Increasingly, software licensors are opting to license their software under non-traditional license arrangements. These license agreements can take a variety of forms, but are most commonly marked by their tit-for-tat approach. For instance, the licensor may make the source code of the software freely available, but may then require licensees to provide attribution of the original licensor or author, to license any modifications made to the code under the same license, or any other requirement the licensor deems appropriate. This family of licenses and their myriad variants, including the General Public License (GPL), are typically referred to as “open source licenses” or “free licenses.”
Although the basic principle of freedom of contract gave these licenses some legitimacy, some licensees and licensors may have been reticent to license their software under new conceptual frameworks that had not yet been judged enforceable by a court of law. Two recent groups of cases, Jacobsen v. Katzer, 535 F.3d 1373 (Fed. Cir. 2008) (originating in California), and the BusyBox cases (originating in the United States Court of Appeals, Second Circuit), have shown that courts are increasingly more willing to uphold these licenses.
In Jacobsen, plaintiff Jacobsen designed software used by model train hobbyists, and licensed the software pursuant to an “Artistic License.” This license required the user of the software to provide several attributions to, and identifications of, the origin of the software if the user later integrated the software into his own product. Katzer created his own model train software, integrating Jacobsen’s software; he then failed to include the necessary attributions.
Jacobsen brought suit in the US District Court, Northern District of California, and filed for a preliminary injunction, claiming that violation of the Artistic License constituted copyright infringement. Under the United States Court of Appeals Ninth Circuit law, irreparable harm can be presumed in a copyright infringement case; however, a copyright owner who merely grants a non-exclusive license generally waives his right to sue the licensee for copyright infringement over a mere breach of the license. If, however, a license is limited in scope and the licensee acts outside that scope, the licensor can bring an action for copyright infringement.
The district court denied relief, holding that Jacobsen only had an action for breach of contract. It stated that the Artistic License was an “intentionally broad,” “nonexclusive license,” and the requirement of attribution did not “limit the scope of the license.” As such, Katzer’s “alleged violation of the conditions of the license may have constituted a breach of the nonexclusive license, but [did] not create liability for copyright infringement where it would not otherwise exist.” Thus, there could be no irreparable harm and a preliminary injunction was improper. Jacobsen appealed to the United States Court of Appeals for the Federal Circuit.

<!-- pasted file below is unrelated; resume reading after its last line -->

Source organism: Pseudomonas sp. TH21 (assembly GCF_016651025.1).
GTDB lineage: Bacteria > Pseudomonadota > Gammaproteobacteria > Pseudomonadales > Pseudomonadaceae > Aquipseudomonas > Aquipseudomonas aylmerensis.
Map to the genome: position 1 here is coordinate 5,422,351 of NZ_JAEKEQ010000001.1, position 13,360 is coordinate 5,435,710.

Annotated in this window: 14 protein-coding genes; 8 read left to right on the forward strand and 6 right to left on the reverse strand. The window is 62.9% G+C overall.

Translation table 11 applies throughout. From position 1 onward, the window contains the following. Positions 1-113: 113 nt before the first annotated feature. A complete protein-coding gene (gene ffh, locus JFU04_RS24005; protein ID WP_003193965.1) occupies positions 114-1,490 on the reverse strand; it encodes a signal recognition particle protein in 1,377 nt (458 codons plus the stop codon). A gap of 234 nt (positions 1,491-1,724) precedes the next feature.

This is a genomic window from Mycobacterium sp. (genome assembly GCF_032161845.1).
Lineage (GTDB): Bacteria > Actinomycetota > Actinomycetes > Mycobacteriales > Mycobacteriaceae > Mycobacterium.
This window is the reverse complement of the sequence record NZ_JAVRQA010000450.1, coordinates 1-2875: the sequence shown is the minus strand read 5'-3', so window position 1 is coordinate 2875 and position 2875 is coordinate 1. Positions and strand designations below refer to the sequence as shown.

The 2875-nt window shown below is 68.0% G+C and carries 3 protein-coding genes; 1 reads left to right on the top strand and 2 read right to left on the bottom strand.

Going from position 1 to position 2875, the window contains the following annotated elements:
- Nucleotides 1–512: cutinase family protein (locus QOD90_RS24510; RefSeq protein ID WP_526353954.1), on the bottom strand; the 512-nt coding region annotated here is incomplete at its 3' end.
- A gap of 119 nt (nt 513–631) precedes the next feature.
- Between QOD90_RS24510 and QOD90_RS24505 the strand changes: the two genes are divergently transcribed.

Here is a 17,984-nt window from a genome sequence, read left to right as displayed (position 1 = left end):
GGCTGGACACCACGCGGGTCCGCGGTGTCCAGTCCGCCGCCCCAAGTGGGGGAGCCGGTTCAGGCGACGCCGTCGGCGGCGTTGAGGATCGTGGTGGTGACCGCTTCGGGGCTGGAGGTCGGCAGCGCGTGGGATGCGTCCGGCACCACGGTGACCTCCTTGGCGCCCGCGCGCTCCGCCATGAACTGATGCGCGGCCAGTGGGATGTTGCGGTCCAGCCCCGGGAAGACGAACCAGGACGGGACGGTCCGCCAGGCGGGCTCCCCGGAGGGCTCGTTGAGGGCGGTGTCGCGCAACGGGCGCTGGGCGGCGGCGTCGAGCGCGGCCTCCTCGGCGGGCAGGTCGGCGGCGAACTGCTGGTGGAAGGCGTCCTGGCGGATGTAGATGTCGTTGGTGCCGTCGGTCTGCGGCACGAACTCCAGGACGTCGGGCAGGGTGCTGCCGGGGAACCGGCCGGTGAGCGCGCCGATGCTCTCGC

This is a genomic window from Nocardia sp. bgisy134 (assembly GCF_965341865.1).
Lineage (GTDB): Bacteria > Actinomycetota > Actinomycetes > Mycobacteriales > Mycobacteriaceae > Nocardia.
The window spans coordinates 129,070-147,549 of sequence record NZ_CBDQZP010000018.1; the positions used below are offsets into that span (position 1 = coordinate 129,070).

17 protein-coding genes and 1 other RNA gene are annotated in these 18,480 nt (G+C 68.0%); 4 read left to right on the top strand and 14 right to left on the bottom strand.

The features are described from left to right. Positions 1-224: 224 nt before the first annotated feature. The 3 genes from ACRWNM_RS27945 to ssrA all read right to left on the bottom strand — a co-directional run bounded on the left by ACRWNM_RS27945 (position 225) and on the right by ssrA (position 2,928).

The Federal Circuit reversed and remanded, finding that the Artistic License contained enforceable copyright conditions. The court’s decision centered on whether the terms of the Artistic License were covenants or conditions. If they were covenants (i.e., actions the user promises to do or refrain from as part of their use of the software), then violation of those covenants would give rise only to an action for breach of contract. If, on the other hand, they were conditions (i.e., terms which define the scope of the license itself or are preconditions of effectiveness of the license), then violation of those conditions would constitute use outside the scope of the license, and thus an action for copyright infringement would be possible.
The court examined the plain language of the Artistic License, which stated that “the intent of this document is to state the conditions under which a Package may be copied” (emphasis added). The court also noted that the agreement used the “traditional language of conditions,” stating that the rights to copy, modify, and distribute were granted “provided that” the conditions were met.
Finally, the court noted that these conditions “are vital to enable the copyright holder to retain the ability to benefit from the work of downstream users” and that it is irrelevant that there is no direct economic benefit (i.e., because the software is free). The attribution requirements are their own kind of consideration, and “the choice to exact consideration in the form of compliance with the open source requirements of disclosure and explanation of changes, rather than as a dollar-denominated fee, is entitled to no less legal recognition.”
First and foremost, this ruling legitimizes open source licenses. The theory behind commonly-used open source licenses such as the GPL and Creative Commons licenses is that the license sets forth conditions, the violation of which results in unlicensed use of the work. Unlicensed use of the work by the licensee is an infringement of the licensor’s copyright, which then gives rise to a copyright infringement action. This ruling essentially affirms the theory upon which these open source licenses were crafted and gives licensors (and licensees) comfort in knowing that the arrangements under which they choose to license software can be enforced if litigated.